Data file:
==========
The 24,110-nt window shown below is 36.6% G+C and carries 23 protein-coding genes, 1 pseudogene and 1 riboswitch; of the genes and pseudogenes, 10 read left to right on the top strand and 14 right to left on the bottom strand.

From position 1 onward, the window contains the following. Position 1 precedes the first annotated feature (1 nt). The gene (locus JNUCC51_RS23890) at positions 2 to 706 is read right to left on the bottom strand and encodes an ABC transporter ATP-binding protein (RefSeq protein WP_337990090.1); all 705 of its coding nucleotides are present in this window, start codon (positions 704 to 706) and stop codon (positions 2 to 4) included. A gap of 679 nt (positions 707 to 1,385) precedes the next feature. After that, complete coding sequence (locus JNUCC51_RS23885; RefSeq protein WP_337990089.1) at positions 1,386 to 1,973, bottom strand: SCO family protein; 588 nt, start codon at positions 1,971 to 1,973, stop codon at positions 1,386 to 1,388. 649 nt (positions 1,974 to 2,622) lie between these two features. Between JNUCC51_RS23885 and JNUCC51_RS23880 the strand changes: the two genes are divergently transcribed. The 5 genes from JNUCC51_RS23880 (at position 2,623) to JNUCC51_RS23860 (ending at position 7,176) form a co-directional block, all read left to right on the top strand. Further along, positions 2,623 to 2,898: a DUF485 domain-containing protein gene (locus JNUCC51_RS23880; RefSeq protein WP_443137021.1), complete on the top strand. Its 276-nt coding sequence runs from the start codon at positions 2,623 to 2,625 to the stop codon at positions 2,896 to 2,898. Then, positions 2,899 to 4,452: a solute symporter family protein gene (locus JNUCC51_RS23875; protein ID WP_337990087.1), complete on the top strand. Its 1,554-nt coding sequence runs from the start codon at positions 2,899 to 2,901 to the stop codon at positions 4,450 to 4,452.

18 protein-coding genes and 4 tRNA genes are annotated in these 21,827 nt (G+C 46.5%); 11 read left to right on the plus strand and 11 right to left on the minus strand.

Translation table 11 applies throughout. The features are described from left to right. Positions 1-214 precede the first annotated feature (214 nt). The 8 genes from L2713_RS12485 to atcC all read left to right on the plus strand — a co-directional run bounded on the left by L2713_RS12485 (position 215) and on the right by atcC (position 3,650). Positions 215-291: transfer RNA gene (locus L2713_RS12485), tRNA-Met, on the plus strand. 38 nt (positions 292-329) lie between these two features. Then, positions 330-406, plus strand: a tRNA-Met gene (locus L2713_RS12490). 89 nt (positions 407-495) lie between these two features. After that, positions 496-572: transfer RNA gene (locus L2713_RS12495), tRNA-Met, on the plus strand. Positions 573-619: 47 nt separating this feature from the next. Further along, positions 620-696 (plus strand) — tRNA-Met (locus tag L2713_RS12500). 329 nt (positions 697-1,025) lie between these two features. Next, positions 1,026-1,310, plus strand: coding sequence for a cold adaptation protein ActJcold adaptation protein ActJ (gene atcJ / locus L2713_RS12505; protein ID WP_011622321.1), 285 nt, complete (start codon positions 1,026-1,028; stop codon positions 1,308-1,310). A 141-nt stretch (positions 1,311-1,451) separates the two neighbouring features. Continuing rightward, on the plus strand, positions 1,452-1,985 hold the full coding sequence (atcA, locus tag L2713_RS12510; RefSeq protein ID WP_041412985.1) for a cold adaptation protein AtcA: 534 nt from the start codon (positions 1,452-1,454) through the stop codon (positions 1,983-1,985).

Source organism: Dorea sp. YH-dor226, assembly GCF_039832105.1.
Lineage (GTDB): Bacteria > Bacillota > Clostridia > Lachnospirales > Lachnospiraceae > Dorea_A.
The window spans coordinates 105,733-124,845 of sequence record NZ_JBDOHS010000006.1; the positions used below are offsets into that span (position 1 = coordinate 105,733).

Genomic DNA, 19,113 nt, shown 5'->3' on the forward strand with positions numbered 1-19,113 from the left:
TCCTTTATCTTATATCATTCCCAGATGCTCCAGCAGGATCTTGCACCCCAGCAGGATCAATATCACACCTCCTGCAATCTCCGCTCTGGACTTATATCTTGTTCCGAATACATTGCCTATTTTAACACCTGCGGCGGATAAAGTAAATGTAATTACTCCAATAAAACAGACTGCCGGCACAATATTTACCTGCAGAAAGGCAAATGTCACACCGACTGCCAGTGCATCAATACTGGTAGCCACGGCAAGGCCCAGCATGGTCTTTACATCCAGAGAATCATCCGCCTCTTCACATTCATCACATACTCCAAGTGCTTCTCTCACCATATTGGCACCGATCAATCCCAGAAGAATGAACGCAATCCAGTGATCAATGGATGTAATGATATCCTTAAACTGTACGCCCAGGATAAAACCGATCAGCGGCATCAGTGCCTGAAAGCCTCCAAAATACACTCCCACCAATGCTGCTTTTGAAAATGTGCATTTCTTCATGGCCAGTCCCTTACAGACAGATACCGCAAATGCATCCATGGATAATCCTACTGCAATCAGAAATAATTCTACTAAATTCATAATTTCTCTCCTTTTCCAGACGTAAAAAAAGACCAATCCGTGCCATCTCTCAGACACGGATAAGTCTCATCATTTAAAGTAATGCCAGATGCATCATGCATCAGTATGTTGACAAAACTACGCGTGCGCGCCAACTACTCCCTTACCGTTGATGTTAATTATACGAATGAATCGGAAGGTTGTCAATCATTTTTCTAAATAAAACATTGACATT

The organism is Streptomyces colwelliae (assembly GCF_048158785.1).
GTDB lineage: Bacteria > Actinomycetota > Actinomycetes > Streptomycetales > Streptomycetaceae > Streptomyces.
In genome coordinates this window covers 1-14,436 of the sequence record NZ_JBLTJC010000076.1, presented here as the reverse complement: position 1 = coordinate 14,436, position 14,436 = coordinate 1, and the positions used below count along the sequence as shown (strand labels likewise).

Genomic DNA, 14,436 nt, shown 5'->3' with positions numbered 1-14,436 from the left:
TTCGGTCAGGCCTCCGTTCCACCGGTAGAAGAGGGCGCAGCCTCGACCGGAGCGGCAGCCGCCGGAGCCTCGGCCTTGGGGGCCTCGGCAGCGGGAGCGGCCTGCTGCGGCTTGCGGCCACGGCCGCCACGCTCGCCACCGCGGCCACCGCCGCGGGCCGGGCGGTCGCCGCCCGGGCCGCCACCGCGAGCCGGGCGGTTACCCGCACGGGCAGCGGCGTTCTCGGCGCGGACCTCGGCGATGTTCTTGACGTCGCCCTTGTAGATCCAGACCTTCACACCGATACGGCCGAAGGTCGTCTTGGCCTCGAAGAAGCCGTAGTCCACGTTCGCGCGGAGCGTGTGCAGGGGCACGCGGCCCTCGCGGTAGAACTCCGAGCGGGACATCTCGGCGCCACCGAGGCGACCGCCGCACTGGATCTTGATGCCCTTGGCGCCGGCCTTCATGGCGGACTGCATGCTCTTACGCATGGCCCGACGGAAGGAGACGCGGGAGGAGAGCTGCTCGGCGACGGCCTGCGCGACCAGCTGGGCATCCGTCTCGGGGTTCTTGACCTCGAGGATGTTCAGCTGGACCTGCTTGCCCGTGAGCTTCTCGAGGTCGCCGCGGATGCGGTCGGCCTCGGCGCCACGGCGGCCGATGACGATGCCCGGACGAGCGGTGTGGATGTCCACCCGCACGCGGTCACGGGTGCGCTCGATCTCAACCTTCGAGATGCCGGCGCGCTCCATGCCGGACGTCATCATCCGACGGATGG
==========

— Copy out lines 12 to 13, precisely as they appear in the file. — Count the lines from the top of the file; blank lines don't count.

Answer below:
In genome coordinates this window covers 1-14,436 of the sequence record NZ_JBLTJC010000076.1, presented here as the reverse complement: position 1 = coordinate 14,436, position 14,436 = coordinate 1, and the positions used below count along the sequence as shown (strand labels likewise).

Genomic DNA, 14,436 nt, shown 5'->3' with positions numbered 1-14,436 from the left: